Mangoes (Mangifera indica) are an excellent dietary source of lupeol, and a good dietary source of beta-carotene and vitamin C. Mango peel is also a significant source of ellagic acid, ferulic acid, gallic acid, mangiferin, protocatechuic acid and quercetin. However, the peel also incorporates urushiol, which can cause allergic reactions, and normally is not consumed.
Mangoes and their components have been shown to act as powerful antioxidants, have radioprotective properties, help prevent atherosclerosis, and improve glucose and lipid parameters in experimental mice fed a high-fat diet. Mango peel compounds have been reported to have antiproliferative and pro-apoptotic activities (which trigger programmed cell death) against human leukemia, as wells as human lung, colon, ovarian and prostate cancer cells.
Lupeol, a component of mango pulp (flesh), has been shown to inhibit proliferation and increase apoptosis of prostate, pancreatic and skin cancer cells in laboratory mice. One European population study found that consumption of mangoes was associated with lower risk of gallbladder cancer. A Mexican study found that consumption of mangoes was associated with lower risk of gastric cancer.

Breast cancer-related effects of eating mangoes

While mangoes contain compounds that suggest the fruit may have chemopreventive properties against breast cancer, no major population studies have been performed to evaluate this potential. One study of carcinogen-induced mammary tumor development in rats found that while long-term mango consumption increased rat plasma antioxidant capacity, it did not inhibit mammary tumor development.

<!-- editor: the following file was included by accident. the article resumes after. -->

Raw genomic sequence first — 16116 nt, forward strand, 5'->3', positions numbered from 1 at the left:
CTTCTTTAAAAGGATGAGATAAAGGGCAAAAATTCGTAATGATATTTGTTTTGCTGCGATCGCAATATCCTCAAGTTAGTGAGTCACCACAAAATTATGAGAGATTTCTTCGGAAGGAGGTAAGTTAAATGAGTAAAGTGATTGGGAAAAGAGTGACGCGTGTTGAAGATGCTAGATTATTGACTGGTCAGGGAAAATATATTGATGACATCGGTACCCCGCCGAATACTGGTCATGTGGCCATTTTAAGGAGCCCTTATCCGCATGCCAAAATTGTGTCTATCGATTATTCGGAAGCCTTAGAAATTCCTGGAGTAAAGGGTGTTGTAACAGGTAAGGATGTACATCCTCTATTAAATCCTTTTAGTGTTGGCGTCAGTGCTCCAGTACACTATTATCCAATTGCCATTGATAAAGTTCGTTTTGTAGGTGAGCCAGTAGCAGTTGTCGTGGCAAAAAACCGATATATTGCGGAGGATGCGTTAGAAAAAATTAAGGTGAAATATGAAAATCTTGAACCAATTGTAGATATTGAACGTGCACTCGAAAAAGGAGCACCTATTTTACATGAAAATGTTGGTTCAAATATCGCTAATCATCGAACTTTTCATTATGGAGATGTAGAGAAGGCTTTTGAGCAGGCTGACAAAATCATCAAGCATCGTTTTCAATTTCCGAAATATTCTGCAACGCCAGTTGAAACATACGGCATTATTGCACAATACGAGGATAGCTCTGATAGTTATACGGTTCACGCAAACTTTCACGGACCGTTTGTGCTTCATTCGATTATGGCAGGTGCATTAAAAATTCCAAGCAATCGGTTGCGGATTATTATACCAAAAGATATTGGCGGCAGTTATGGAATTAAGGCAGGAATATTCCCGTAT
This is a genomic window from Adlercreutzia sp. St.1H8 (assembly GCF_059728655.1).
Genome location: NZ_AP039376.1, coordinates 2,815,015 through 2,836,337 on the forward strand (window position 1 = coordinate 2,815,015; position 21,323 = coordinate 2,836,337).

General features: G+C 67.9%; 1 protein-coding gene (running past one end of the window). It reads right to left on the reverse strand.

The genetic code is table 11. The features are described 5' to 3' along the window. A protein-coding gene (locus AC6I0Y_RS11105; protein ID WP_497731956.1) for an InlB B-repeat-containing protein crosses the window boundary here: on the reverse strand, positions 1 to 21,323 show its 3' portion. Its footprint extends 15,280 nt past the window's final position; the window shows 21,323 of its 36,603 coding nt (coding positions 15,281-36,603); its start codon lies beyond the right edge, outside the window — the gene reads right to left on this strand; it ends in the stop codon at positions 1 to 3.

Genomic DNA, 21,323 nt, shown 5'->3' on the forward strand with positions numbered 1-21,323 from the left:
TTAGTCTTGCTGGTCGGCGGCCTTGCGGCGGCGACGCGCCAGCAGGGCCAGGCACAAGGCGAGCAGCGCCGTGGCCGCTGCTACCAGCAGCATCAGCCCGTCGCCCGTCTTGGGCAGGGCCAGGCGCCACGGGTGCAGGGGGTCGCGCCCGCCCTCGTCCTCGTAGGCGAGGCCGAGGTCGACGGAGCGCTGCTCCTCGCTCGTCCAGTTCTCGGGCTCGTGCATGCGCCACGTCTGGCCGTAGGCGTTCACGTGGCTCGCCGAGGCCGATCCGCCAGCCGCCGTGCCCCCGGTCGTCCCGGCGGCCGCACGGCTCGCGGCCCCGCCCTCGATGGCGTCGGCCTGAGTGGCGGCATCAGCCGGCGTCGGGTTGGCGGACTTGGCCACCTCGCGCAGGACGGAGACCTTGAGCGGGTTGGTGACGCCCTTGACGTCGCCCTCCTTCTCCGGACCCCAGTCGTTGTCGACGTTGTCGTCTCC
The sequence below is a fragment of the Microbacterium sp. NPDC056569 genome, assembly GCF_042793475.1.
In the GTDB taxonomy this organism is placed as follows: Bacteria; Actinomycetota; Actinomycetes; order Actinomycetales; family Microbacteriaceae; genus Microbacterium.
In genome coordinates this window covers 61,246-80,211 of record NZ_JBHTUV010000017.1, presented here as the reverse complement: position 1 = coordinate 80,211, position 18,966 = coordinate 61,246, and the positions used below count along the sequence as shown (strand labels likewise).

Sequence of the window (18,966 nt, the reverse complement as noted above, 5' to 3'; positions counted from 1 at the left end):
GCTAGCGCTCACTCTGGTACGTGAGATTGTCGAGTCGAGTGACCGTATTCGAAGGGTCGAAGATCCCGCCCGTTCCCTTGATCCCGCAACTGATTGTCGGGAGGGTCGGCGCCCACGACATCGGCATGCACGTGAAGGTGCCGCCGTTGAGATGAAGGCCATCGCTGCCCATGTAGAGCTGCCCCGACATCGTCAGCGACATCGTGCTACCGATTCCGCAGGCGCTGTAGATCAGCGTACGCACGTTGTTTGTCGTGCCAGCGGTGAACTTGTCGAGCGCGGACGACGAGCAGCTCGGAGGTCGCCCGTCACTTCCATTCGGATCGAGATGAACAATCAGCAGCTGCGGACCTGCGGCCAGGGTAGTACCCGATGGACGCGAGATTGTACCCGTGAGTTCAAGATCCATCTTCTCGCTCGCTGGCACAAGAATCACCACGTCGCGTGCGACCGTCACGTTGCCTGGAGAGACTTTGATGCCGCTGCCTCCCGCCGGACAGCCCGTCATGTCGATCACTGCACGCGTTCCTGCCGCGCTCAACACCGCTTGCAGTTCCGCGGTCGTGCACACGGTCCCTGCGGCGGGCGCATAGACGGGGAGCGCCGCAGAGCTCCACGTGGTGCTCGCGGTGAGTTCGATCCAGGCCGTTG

Mango peel compounds inhibit breast cancer

Mango peel compounds have been demonstrated to have antiproliferative and pro-apoptotic activities against human hormone receptor positive ER+/PR+, hormone receptor negative (ER-/PR-), and HER2 overexpressing (HER2+) breast cancer cells. Gallic acid has been shown to increase the effectiveness of Taxol (paclitaxel) chemotherapy in ER+/PR+ breast cancer cells. Mangiferin has been shown to enhance the treatment effects of Adriamycin (doxorubicin) in ER+/PR+ breast cancer cells.
However, mangiferin and extracts rich in mangiferin have also been shown to increase endothelial cell migration, which could possibly assist angiogenesis (the formation of new blood vessels) in established tumors.

Lupeol is a promising anti-cancer compound

Lupeol has been found to inhibit the growth and proliferation of several cancer types, but the evidence concerning breast cancer is limited. Lupeol has been reported to resensitize drug-resistant cancer cells to chemotherapy. Lupeol has been shown to inhibit tumors growth in an animal model of prostate cancer, apparently by acting as an androgen receptor inhibitor.
Lupeol has been demonstrated to reduce the migration and invasion of triple negative (ER-/PR-/HER2-) breast cancer cells in a dose-dependent manner. Lupeol has also been shown to inhibit the proliferation of ER+/PR+ and HER2+ breast cancer cells.

Additional comments

Despite the similarity in the names, mangosteen (Garcinia mangostana), a Southeast Asian tropical fruit, is not related to mango.
Below are links to recent studies concerning this food and its components. For a more complete list of studies, please click on mango.